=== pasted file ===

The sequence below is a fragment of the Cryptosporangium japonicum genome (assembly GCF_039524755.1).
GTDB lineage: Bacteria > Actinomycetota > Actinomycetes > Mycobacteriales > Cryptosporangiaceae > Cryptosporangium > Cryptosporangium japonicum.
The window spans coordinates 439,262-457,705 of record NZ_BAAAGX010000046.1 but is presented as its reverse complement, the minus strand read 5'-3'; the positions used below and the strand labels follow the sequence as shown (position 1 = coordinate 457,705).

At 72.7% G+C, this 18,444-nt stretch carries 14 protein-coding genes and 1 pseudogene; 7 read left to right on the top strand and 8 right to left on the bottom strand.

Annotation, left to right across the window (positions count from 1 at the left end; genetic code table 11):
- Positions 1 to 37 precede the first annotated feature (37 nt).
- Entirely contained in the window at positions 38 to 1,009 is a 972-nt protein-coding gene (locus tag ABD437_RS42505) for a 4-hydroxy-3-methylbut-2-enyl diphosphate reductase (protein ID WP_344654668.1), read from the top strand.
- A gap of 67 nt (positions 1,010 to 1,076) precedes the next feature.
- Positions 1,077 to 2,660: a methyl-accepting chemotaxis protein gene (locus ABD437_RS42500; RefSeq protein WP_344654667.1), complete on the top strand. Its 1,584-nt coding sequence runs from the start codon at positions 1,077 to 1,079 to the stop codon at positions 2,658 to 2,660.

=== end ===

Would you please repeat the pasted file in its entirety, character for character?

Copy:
The sequence below is a fragment of the Cryptosporangium japonicum genome (assembly GCF_039524755.1).
GTDB lineage: Bacteria > Actinomycetota > Actinomycetes > Mycobacteriales > Cryptosporangiaceae > Cryptosporangium > Cryptosporangium japonicum.
The window spans coordinates 439,262-457,705 of record NZ_BAAAGX010000046.1 but is presented as its reverse complement, the minus strand read 5'-3'; the positions used below and the strand labels follow the sequence as shown (position 1 = coordinate 457,705).

At 72.7% G+C, this 18,444-nt stretch carries 14 protein-coding genes and 1 pseudogene; 7 read left to right on the top strand and 8 right to left on the bottom strand.

Annotation, left to right across the window (positions count from 1 at the left end; genetic code table 11):
- Positions 1 to 37 precede the first annotated feature (37 nt).
- Entirely contained in the window at positions 38 to 1,009 is a 972-nt protein-coding gene (locus tag ABD437_RS42505) for a 4-hydroxy-3-methylbut-2-enyl diphosphate reductase (protein ID WP_344654668.1), read from the top strand.
- A gap of 67 nt (positions 1,010 to 1,076) precedes the next feature.
- Positions 1,077 to 2,660: a methyl-accepting chemotaxis protein gene (locus ABD437_RS42500; RefSeq protein WP_344654667.1), complete on the top strand. Its 1,584-nt coding sequence runs from the start codon at positions 1,077 to 1,079 to the stop codon at positions 2,658 to 2,660.